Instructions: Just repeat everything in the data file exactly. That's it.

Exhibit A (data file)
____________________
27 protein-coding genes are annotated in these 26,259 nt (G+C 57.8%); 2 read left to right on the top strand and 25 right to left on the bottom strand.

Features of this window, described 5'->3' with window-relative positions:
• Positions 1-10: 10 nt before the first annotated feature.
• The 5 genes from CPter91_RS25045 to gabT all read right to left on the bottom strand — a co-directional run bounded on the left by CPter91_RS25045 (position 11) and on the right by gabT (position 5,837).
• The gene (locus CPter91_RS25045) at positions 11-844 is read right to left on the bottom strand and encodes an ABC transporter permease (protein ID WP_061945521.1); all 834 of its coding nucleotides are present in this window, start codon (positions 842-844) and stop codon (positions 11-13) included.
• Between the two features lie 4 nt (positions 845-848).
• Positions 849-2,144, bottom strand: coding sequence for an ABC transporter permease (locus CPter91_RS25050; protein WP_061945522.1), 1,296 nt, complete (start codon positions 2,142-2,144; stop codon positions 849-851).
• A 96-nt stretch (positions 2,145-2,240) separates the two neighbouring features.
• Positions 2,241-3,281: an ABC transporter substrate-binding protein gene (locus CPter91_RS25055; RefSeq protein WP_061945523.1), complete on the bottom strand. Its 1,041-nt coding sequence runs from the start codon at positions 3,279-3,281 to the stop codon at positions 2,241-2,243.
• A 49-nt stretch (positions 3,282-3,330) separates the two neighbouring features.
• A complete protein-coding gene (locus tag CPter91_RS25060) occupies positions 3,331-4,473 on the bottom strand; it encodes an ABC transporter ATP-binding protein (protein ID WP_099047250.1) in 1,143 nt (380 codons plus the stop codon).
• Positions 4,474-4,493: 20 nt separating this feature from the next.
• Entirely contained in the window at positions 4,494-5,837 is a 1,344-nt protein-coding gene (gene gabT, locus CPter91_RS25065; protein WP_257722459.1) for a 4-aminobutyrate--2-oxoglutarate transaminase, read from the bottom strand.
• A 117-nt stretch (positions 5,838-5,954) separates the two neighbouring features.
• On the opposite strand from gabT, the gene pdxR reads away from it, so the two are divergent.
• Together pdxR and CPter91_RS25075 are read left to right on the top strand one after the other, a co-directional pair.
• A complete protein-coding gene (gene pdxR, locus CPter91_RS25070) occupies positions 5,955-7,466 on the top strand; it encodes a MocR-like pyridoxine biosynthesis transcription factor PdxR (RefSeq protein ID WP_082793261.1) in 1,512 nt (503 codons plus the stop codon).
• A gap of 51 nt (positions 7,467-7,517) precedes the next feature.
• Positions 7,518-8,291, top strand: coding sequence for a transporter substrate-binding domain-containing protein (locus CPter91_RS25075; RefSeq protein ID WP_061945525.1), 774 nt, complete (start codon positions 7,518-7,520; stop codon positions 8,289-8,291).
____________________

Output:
27 protein-coding genes are annotated in these 26,259 nt (G+C 57.8%); 2 read left to right on the top strand and 25 right to left on the bottom strand.

Features of this window, described 5'->3' with window-relative positions:
• Positions 1-10: 10 nt before the first annotated feature.
• The 5 genes from CPter91_RS25045 to gabT all read right to left on the bottom strand — a co-directional run bounded on the left by CPter91_RS25045 (position 11) and on the right by gabT (position 5,837).
• The gene (locus CPter91_RS25045) at positions 11-844 is read right to left on the bottom strand and encodes an ABC transporter permease (protein ID WP_061945521.1); all 834 of its coding nucleotides are present in this window, start codon (positions 842-844) and stop codon (positions 11-13) included.
• Between the two features lie 4 nt (positions 845-848).
• Positions 849-2,144, bottom strand: coding sequence for an ABC transporter permease (locus CPter91_RS25050; protein WP_061945522.1), 1,296 nt, complete (start codon positions 2,142-2,144; stop codon positions 849-851).
• A 96-nt stretch (positions 2,145-2,240) separates the two neighbouring features.
• Positions 2,241-3,281: an ABC transporter substrate-binding protein gene (locus CPter91_RS25055; RefSeq protein WP_061945523.1), complete on the bottom strand. Its 1,041-nt coding sequence runs from the start codon at positions 3,279-3,281 to the stop codon at positions 2,241-2,243.
• A 49-nt stretch (positions 3,282-3,330) separates the two neighbouring features.
• A complete protein-coding gene (locus tag CPter91_RS25060) occupies positions 3,331-4,473 on the bottom strand; it encodes an ABC transporter ATP-binding protein (protein ID WP_099047250.1) in 1,143 nt (380 codons plus the stop codon).
• Positions 4,474-4,493: 20 nt separating this feature from the next.
• Entirely contained in the window at positions 4,494-5,837 is a 1,344-nt protein-coding gene (gene gabT, locus CPter91_RS25065; protein WP_257722459.1) for a 4-aminobutyrate--2-oxoglutarate transaminase, read from the bottom strand.
• A 117-nt stretch (positions 5,838-5,954) separates the two neighbouring features.
• On the opposite strand from gabT, the gene pdxR reads away from it, so the two are divergent.
• Together pdxR and CPter91_RS25075 are read left to right on the top strand one after the other, a co-directional pair.
• A complete protein-coding gene (gene pdxR, locus CPter91_RS25070) occupies positions 5,955-7,466 on the top strand; it encodes a MocR-like pyridoxine biosynthesis transcription factor PdxR (RefSeq protein ID WP_082793261.1) in 1,512 nt (503 codons plus the stop codon).
• A gap of 51 nt (positions 7,467-7,517) precedes the next feature.
• Positions 7,518-8,291, top strand: coding sequence for a transporter substrate-binding domain-containing protein (locus CPter91_RS25075; RefSeq protein ID WP_061945525.1), 774 nt, complete (start codon positions 7,518-7,520; stop codon positions 8,289-8,291).